I think that with one exception, we agree that naming a ship after Chavez was out of line, and that the Murtha decision was political in a way that was calculated to insult the USMC. Clearly, the process requires more guidelines and oversight. My suggestions:

Naming of United States Naval Vessels shall be limited to the following:

Living Persons:
  • Former presidents (SECNAV)
  • Former First Ladies (SECNAV)
  • Recipients of the Medal of Honor (SECNAV)
  • Retired flag officers (subject to approval by a majority in both houses of the congress)
  • Recipients of the Presidential Medal of Freedom (subject to approval by a majority in both houses of the congress)
  • Retired Secretaries of the armed services (subject to approval by a majority in both houses of the congress)
  • Civilians who have engaged enemy forces under circumstances which would justify combat awards for valor (Bronze Star, minimum) (subject to approval by a majority in both houses of the congress)
  • Civilians whose contributions to the armed services are so great as to command the respect of the services (Bob Hope is the most obvious example) (subject to approval by a majority in both houses of the congress)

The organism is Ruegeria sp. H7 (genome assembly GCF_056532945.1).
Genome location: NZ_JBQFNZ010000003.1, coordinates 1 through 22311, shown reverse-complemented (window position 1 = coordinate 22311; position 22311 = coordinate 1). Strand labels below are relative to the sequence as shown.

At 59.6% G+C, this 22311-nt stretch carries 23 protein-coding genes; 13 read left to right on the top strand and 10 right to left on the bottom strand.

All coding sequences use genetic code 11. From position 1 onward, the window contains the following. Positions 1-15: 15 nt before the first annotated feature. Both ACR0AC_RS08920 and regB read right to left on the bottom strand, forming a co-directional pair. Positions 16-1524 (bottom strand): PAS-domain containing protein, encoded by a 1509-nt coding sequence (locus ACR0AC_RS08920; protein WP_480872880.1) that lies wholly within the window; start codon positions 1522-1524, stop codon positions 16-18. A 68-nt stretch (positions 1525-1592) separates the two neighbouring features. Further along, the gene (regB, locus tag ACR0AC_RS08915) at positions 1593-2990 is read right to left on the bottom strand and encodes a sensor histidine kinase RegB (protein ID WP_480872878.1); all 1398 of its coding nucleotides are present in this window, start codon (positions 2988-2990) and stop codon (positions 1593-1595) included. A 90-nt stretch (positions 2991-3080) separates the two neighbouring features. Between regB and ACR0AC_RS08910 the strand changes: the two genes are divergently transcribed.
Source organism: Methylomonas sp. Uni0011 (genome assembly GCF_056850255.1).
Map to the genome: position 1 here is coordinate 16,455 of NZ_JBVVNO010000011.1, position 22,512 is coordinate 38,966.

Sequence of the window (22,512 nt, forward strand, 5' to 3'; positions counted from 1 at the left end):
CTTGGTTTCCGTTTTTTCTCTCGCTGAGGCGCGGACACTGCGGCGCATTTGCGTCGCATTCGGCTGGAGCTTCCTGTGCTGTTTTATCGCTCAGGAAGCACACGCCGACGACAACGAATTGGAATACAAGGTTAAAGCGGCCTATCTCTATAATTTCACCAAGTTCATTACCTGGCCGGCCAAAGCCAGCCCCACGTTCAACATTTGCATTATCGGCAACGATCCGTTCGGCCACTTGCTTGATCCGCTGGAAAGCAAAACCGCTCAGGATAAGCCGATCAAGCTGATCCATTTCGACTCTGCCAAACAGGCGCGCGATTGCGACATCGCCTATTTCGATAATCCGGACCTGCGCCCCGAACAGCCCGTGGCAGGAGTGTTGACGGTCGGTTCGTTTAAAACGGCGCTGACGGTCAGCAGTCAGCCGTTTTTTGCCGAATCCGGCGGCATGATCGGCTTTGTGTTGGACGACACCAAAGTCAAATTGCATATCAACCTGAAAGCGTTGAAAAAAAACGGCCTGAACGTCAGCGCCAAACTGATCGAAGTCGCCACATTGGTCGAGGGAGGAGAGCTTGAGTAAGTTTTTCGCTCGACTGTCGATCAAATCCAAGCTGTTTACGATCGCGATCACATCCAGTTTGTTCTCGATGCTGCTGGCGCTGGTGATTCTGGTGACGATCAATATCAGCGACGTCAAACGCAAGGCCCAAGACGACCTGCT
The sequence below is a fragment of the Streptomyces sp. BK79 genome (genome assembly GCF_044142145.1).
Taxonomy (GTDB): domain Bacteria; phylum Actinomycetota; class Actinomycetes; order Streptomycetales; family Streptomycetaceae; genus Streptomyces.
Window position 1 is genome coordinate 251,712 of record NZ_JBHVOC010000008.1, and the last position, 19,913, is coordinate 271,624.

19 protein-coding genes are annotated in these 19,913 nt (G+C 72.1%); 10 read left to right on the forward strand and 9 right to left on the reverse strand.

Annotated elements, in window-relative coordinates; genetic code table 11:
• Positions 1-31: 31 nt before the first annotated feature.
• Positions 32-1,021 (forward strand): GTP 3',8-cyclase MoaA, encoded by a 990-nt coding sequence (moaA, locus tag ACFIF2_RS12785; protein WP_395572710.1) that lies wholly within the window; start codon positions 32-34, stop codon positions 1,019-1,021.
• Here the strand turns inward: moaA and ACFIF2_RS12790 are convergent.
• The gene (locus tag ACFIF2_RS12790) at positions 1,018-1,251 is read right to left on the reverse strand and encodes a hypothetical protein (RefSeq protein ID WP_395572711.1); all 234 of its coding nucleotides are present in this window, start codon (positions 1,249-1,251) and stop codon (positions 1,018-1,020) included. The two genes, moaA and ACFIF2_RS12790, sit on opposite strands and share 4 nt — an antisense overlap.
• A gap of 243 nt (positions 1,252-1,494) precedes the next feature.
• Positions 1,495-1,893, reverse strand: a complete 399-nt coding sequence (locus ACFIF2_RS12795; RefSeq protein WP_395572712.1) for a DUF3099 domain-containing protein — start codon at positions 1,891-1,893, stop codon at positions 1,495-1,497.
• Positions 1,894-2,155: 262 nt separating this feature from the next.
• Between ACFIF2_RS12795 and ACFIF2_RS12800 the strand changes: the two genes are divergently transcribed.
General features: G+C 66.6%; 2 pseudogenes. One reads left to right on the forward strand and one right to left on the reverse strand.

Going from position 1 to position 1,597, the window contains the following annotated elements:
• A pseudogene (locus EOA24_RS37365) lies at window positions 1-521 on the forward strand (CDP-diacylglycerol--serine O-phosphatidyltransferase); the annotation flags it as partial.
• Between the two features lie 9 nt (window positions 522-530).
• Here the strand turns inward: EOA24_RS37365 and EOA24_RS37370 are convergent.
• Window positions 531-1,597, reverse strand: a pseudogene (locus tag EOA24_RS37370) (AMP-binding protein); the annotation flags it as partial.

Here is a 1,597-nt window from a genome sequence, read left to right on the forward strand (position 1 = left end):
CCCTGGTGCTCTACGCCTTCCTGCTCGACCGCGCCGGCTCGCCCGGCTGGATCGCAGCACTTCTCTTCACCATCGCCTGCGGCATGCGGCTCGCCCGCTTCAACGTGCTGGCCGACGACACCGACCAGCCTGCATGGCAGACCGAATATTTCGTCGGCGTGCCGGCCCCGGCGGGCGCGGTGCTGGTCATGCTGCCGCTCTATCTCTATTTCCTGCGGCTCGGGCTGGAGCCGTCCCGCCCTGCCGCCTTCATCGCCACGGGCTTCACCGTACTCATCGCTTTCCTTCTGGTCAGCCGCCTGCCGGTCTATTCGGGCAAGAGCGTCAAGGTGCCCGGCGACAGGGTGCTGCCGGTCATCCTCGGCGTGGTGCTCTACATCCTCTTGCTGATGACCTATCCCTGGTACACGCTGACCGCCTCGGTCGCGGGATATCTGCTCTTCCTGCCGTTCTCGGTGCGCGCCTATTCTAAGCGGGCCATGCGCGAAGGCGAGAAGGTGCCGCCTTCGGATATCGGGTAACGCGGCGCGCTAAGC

Deceased Persons:
  • Civilians killed by armed enemies of the United States, to include victims of terrorism (subject to approval by a majority in both houses of the congress)
  • Military personnel killed in combat operations (SECNAV)
  • Elected officials whose service included extensive support for the armed services (subject to approval by a majority in both houses of the congress)
Foreign Nationals:
  • Heads of State of allied nations (subject to approval by a majority in both houses of the congress)
  • Historical figures of such stature as to inspire confidence and martial spirit (subject to approval by a majority in both houses of the congress)
  • Enemies of our enemies (subject to approval by a majority in both houses of the congress)

The following categories of persons are not eligible for having ships named for them:

Military:
  • Persons discharged under other than honorable conditions.
  • Persons convicted of felonies following discharge
  • Persons whose activities have brought discredit to their service
Civilian:
  • Persons convicted of felonies
  • Persons who have sought to undermine the conduct of United States military operations or foreign policy.